Figure 3.

Chemoprotect Spike. This reconstituted Sonazoid production adjustment device consists of a main body, a luer portion, filter housing, spike part, built in liquid filter for drug solution filtration, and an air filter for ventilation. a : Cap, b : Luer portion, c : Spike (Main body), d : Protective cap, e : Protective cap, f : Filter housing, Fluid filter, Air filter

Figure 4.

Method and route of injection of reconstituted Sonazoid. Sonazoid (2.5 ml) was injected slowly over 20 seconds. After finishing the injection of Sonazoid, saline (approximately 10 ml) was injected to flush the delivery route

Figure 5.

Longitudinal peak systolic strain map. This shows abnormal LV wall motion area, does not show ischemic area. Therefore coronary artery disease is not diagnosis by this map.

Figure 6.

The picture of coronary arteries is superimposed on the strain map. By this method the relation between coronary arteries and the area of abnormal LV wall motion is confirmed.

Figure 7.

Sonazoid myocardial contrast echocardiography, APLAX views. The patient #7 (seeFigure 3for CAG images) was examined before and after Sonazoid injection. The instrument was set to MI = 0.4. APLAX views before (A) and after (B) Sonazoid. Intensity curves (C). Yellow, LV cavity; red, posterior wall (LCX area); and blue, interventricular septum (LAD #6 area)

Figure 8.

Sonazoid myocardial contrast echocardiography, AP 2-chamber views. The instrument was set to MI = 0.4. AP 2-chamber views before (A) and after (B) Sonazoid injection. Time-intensity curves (C). Yellow, LV cavity; red, inferior wall (RCA area); and blue, anterior wall (LAD area).

Figure 9.

Sonazoid myocardial contrast echocardiography, AP-4 chamber views. The instrument was set to MI = 0.4. AP 4 chamber views before (A) and after (B) Sonazoid injection. Time-intensity curves (C). Yellow, LV cavity; red, interventricular septum (LAD #6 area); blue, lateral wall and apex (LAD #7 area).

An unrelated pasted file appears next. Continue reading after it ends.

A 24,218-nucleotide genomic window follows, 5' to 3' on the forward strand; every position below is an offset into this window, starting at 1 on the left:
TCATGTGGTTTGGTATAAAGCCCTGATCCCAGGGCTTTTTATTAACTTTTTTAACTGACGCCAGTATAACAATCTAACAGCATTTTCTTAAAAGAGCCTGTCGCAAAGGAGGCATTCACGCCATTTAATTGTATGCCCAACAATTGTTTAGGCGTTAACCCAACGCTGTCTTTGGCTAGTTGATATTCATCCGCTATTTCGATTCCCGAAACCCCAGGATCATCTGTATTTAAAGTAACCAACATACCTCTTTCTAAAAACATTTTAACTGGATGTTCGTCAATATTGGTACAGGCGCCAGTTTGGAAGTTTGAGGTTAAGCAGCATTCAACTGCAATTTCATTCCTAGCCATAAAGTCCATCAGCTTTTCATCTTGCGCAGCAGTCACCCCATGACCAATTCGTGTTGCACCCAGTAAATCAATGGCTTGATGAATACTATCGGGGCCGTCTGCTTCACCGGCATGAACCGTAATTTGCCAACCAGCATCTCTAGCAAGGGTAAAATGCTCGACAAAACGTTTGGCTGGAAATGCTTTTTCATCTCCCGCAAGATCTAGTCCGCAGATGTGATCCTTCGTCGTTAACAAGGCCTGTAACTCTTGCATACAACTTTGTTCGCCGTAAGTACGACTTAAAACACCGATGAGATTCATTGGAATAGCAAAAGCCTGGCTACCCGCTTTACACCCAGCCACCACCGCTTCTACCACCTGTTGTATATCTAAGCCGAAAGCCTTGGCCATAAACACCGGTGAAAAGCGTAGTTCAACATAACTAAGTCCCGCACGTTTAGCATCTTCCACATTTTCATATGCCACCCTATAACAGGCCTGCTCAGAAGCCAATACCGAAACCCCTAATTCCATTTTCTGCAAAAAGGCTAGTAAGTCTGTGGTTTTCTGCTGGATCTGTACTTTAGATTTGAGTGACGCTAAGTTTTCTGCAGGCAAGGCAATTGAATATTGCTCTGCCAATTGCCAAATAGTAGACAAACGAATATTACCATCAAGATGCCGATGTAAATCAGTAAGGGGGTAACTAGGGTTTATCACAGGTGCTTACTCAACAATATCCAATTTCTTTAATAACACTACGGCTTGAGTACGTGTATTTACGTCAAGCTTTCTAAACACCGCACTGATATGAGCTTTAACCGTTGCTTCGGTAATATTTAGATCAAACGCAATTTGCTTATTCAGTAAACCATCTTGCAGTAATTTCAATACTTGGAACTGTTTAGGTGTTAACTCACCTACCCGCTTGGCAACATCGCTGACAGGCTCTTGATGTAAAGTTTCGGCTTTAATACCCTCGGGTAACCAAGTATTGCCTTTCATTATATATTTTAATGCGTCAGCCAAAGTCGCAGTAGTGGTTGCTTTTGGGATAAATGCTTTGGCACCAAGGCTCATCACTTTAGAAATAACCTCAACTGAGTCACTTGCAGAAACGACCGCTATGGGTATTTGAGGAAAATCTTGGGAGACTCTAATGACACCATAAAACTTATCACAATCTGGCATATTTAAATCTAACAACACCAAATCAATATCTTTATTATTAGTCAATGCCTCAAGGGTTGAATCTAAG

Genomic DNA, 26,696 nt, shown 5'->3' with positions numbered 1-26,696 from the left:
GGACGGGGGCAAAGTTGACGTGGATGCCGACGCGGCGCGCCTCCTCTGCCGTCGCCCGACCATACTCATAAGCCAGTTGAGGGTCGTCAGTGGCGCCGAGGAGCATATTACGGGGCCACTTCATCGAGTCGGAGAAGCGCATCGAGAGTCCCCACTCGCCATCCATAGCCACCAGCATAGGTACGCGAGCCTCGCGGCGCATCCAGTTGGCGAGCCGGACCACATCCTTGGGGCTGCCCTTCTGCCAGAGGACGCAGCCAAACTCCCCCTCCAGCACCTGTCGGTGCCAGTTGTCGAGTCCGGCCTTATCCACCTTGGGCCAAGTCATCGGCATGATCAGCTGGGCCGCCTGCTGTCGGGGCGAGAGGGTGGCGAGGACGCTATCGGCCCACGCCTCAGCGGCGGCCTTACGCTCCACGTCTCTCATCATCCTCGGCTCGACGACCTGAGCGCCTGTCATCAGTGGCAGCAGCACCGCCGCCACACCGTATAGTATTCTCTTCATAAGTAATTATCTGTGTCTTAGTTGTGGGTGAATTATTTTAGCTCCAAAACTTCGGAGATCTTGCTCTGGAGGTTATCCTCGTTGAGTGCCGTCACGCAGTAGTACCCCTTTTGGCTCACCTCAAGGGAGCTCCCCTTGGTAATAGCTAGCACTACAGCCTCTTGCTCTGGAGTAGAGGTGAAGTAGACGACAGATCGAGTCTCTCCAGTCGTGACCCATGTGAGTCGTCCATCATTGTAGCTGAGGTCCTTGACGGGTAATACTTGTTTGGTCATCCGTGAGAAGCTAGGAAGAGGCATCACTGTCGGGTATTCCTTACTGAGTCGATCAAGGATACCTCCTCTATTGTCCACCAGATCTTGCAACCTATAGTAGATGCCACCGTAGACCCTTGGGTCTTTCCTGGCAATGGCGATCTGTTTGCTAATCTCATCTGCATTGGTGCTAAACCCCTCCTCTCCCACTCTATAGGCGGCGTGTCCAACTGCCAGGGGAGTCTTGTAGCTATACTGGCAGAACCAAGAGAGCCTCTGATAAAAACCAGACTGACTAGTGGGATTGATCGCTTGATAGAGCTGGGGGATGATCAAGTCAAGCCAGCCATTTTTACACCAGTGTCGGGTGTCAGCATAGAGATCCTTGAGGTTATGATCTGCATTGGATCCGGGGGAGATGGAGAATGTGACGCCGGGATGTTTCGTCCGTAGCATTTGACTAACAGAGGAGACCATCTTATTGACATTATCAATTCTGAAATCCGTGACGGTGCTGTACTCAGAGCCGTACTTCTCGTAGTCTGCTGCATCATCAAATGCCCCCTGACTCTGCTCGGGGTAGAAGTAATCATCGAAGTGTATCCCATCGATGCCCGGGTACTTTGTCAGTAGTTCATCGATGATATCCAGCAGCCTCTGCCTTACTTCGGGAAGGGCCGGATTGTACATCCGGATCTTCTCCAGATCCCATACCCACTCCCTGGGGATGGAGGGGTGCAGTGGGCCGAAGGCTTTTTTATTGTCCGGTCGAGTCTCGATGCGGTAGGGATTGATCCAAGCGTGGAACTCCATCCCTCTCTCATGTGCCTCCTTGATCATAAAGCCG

Figure 10.

Sonazoid myocardial contrast echocardiography, SAX- pm views. The instrument was set to MI = 0.22. SAXpm views before (A) and after (B, C) Sonzaoid injection. Time-intensity curves (D). Yellow, LV cavity; blue, anterior wall; red, lateral wall (both are LAD #7 area); orange, posterior wall; green, inferior wall.

None of the patients experienced adverse affects of this procedure. Each of the 66 patients enrolled in the study had undergone CAG and was diagnosed with significant coronary artery stenosis. Patients were divided into four groups as described above, and myocardial segments perfused by the stenotic and normal vasculatures were examined by ultrasonography before and after Sonazoid administration. The data for one patient (#7) are presented in Figures 5 through Figure 10. Ultrasound images taken before and after Sonazoid administration are shown in 6 Figures, which represent the strain maps and APLAX, AP2ch, AP4ch and SAX-papillary muscle (pm) views, respectively. Figure 5 and Figure 6 show the longitudinal peak systolic strain map and Figure 6 which is superimposed coronary arteries on the map strongly implys this patient experienced no adverse affect and had LAD single vessel disease. Figure 11 shows an angiogram of the left and right coronary arteries. In the left panel, the angiogram (left coronary artery) clearly reveals left anterior descending coronary artery stenosis obstructing 75% of the vessel’s normal diameter. Stenotic regions are indicated by the arrows.In contrast, no involvement of the right coronary artery could be discerned.